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Surgery or no surgery? Alternative methods/Multidisciplinary teams

Started by carolina.fmarcelino on 05/07/2017 5:55am

Hi,

Right now I am 24 years old and I have 53º on top and 50º on the lower back scoliosis.

It seems to me that there is a big discrepancy of opinions between surgeons and alternative practitioners for solving scoliosis issues. Surgeons opt usually for doing surgery and, from what I hear, do not consider alternative methods in their choice. Are you aware of any multidisciplinary team in Europe that is actually able to discuss cases and make a plan for the patient?

I am considering doing scoliosis surgery but, of course, I am afraid of the implications it might bring in the long-term. Are these risks bigger than not doing surgery? Or is it the other way around?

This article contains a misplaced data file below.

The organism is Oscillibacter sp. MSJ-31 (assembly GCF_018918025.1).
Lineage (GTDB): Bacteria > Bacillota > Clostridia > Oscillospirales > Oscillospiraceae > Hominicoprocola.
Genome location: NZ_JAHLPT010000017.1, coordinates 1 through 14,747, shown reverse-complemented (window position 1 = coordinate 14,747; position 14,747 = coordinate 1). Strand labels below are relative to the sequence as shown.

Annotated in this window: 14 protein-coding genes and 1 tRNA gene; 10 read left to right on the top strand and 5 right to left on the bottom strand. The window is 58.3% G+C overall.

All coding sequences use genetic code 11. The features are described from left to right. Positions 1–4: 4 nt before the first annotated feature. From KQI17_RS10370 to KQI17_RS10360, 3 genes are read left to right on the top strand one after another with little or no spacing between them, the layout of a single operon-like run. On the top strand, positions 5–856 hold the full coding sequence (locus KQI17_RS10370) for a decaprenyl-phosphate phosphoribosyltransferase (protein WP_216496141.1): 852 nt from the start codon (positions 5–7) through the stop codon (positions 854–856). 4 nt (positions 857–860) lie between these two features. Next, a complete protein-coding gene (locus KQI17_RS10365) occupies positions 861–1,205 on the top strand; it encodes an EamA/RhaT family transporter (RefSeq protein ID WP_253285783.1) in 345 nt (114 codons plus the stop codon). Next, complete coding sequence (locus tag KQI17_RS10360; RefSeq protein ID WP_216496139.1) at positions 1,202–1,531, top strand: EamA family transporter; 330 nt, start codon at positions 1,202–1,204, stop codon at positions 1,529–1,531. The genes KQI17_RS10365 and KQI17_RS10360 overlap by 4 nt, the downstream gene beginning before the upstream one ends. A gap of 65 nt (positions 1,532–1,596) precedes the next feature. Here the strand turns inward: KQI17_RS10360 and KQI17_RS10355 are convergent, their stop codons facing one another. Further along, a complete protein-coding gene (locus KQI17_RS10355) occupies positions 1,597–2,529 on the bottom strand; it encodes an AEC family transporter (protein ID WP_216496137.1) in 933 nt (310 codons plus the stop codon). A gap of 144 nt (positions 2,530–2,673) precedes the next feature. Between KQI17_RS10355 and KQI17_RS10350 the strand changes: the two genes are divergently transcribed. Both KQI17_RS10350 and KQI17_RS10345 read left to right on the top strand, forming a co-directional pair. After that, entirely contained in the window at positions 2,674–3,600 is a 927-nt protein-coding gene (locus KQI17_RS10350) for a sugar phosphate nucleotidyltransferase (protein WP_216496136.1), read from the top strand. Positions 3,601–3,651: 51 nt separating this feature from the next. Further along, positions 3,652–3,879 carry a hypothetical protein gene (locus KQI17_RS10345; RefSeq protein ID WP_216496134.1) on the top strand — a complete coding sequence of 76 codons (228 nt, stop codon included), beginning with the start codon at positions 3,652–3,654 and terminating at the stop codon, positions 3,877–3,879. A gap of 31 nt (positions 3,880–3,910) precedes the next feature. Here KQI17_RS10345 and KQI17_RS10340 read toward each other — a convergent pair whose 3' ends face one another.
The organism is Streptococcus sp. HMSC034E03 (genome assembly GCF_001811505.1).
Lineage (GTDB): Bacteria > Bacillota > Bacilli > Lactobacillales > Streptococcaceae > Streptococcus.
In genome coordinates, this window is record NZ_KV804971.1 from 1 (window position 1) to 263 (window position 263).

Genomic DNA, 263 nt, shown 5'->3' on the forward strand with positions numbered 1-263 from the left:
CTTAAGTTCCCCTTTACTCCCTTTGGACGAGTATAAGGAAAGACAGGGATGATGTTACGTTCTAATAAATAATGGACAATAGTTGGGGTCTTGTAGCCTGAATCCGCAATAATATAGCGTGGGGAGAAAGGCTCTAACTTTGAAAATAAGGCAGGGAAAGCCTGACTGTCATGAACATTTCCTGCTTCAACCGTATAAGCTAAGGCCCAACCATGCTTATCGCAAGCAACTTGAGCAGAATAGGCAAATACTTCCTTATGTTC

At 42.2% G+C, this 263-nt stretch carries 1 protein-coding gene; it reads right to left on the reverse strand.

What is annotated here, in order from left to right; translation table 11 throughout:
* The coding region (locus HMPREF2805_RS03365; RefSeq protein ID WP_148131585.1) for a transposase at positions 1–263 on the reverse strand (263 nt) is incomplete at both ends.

Are you aware of any advancements in scoliosis surgery?

Thank you for your help, I need to be informed about this.

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Hello, and thank you for your question. It's fantastic you are so engaged in your health and seeking information about your scoliosis treatment options.

We'd like to share three articles with you to help you weigh your options:
1. This is a general article about adult scoliosis--so some of it may repeat knowledge you already have,
but there's some good information about surgery ( Adult Idiopathic Scoliosis and Degenerative Scoliosis ) .
2. This article is a comprehensive overview of surgical approaches for adults with scoliosis ( Spine Surgery for Adult Scoliosis ).
3. This is a Q&A with a spine surgeon about complex spine surgery, which scoliosis surgery is considered ( Complex Spine Surgery: Your Questions Answered )

Scoliosis surgery is a major procedure, and your hesitancy is certainly justified. If you decide to undergo surgery, our best advice is to find a surgeon who specializes in scoliosis surgery, and ask as many questions as possible about long-term benefits and risks, and the recovery expectations.

We wish you the very best of luck!

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